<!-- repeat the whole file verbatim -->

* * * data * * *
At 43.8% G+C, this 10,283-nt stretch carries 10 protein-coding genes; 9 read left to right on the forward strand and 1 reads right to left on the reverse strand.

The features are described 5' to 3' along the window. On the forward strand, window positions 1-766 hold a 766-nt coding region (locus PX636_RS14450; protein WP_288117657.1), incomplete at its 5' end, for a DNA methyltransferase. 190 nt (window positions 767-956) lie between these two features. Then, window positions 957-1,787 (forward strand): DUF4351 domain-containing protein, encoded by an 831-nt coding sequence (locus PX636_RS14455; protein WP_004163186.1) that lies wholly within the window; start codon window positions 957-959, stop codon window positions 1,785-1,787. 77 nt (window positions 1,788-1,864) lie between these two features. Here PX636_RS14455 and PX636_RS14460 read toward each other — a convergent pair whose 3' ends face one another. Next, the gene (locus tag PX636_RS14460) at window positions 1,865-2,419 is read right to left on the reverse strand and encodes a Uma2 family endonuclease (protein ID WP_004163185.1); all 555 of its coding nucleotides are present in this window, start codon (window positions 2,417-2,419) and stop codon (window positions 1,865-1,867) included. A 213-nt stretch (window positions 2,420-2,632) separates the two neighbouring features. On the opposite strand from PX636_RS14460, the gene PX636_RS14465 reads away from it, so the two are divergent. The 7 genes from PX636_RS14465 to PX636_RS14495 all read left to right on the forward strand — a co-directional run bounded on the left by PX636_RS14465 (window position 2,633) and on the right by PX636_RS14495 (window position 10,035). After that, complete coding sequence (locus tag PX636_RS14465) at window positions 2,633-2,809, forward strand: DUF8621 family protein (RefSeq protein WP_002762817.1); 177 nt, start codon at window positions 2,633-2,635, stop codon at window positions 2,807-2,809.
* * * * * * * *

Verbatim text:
At 43.8% G+C, this 10,283-nt stretch carries 10 protein-coding genes; 9 read left to right on the forward strand and 1 reads right to left on the reverse strand.

The features are described 5' to 3' along the window. On the forward strand, window positions 1-766 hold a 766-nt coding region (locus PX636_RS14450; protein WP_288117657.1), incomplete at its 5' end, for a DNA methyltransferase. 190 nt (window positions 767-956) lie between these two features. Then, window positions 957-1,787 (forward strand): DUF4351 domain-containing protein, encoded by an 831-nt coding sequence (locus PX636_RS14455; protein WP_004163186.1) that lies wholly within the window; start codon window positions 957-959, stop codon window positions 1,785-1,787. 77 nt (window positions 1,788-1,864) lie between these two features. Here PX636_RS14455 and PX636_RS14460 read toward each other — a convergent pair whose 3' ends face one another. Next, the gene (locus tag PX636_RS14460) at window positions 1,865-2,419 is read right to left on the reverse strand and encodes a Uma2 family endonuclease (protein ID WP_004163185.1); all 555 of its coding nucleotides are present in this window, start codon (window positions 2,417-2,419) and stop codon (window positions 1,865-1,867) included. A 213-nt stretch (window positions 2,420-2,632) separates the two neighbouring features. On the opposite strand from PX636_RS14460, the gene PX636_RS14465 reads away from it, so the two are divergent. The 7 genes from PX636_RS14465 to PX636_RS14495 all read left to right on the forward strand — a co-directional run bounded on the left by PX636_RS14465 (window position 2,633) and on the right by PX636_RS14495 (window position 10,035). After that, complete coding sequence (locus tag PX636_RS14465) at window positions 2,633-2,809, forward strand: DUF8621 family protein (RefSeq protein WP_002762817.1); 177 nt, start codon at window positions 2,633-2,635, stop codon at window positions 2,807-2,809.